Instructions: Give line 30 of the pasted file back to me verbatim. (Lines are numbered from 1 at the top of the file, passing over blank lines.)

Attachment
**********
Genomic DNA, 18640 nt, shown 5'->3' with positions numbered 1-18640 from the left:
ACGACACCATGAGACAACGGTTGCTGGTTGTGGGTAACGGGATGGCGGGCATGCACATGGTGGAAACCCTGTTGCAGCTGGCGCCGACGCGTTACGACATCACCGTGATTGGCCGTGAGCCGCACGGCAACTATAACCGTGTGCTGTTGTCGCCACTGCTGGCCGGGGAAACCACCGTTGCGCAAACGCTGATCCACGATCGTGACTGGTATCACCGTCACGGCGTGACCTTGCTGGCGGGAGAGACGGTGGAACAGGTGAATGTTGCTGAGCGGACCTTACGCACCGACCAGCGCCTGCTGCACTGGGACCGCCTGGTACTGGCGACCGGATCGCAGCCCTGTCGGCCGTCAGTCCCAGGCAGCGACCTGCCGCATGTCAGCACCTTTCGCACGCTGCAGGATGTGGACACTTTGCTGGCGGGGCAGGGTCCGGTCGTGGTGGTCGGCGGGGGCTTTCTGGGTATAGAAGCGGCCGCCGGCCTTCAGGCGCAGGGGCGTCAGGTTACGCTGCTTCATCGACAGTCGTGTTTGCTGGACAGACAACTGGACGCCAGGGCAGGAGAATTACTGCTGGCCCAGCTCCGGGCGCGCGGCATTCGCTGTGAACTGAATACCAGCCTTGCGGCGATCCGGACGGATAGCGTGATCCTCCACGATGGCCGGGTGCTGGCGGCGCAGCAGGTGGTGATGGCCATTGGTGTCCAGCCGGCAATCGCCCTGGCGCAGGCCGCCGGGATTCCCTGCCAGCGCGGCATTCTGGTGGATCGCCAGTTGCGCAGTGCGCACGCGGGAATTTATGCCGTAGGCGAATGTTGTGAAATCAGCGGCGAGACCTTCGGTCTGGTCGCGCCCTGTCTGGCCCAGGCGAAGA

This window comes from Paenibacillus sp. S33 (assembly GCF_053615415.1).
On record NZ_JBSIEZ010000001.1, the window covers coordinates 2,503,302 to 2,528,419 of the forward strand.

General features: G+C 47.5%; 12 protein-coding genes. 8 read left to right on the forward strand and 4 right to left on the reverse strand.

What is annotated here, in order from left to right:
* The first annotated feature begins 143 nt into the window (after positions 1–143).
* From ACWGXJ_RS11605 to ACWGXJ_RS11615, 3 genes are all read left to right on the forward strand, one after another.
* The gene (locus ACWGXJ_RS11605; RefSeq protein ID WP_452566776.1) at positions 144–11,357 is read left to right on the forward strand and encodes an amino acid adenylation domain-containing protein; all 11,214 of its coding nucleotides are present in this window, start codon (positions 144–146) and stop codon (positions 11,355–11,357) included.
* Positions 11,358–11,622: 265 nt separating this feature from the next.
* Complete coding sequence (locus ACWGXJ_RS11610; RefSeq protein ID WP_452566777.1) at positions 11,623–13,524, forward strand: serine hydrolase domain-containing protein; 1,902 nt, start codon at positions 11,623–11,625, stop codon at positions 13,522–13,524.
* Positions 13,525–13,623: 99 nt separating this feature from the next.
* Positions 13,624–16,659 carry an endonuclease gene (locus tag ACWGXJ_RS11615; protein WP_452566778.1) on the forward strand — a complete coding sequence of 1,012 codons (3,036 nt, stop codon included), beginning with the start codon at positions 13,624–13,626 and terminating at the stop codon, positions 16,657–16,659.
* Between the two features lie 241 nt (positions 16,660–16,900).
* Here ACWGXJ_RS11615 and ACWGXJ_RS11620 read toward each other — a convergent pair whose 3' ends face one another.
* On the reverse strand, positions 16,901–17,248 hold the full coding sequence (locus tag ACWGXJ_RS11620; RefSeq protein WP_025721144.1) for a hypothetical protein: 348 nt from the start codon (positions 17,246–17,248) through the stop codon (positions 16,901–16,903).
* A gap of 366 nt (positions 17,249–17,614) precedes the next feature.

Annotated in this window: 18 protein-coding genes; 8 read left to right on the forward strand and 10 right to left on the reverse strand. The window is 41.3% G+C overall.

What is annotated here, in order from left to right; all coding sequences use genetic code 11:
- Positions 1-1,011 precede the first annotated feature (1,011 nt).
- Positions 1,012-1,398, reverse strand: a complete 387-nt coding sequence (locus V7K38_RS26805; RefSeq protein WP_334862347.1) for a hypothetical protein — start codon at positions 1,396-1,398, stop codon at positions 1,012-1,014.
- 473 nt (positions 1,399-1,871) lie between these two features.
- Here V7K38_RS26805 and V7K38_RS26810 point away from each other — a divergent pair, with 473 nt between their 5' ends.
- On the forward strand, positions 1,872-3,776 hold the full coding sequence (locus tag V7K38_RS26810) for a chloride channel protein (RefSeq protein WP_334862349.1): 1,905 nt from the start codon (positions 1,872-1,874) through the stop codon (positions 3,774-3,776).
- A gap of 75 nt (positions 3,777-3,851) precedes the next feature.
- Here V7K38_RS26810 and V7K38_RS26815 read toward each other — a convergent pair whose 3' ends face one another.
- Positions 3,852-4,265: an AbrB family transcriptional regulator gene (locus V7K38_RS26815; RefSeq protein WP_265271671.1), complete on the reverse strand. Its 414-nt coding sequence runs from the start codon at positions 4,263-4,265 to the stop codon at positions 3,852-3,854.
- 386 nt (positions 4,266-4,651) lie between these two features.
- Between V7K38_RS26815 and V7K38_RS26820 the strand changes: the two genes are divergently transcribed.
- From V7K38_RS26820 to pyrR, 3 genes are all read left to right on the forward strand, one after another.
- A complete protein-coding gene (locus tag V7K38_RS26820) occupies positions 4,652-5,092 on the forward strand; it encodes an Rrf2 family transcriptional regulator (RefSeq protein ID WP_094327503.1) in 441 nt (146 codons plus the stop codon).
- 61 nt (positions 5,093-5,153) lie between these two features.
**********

- From V7K38_RS26820 to pyrR, 3 genes are all read left to right on the forward strand, one after another.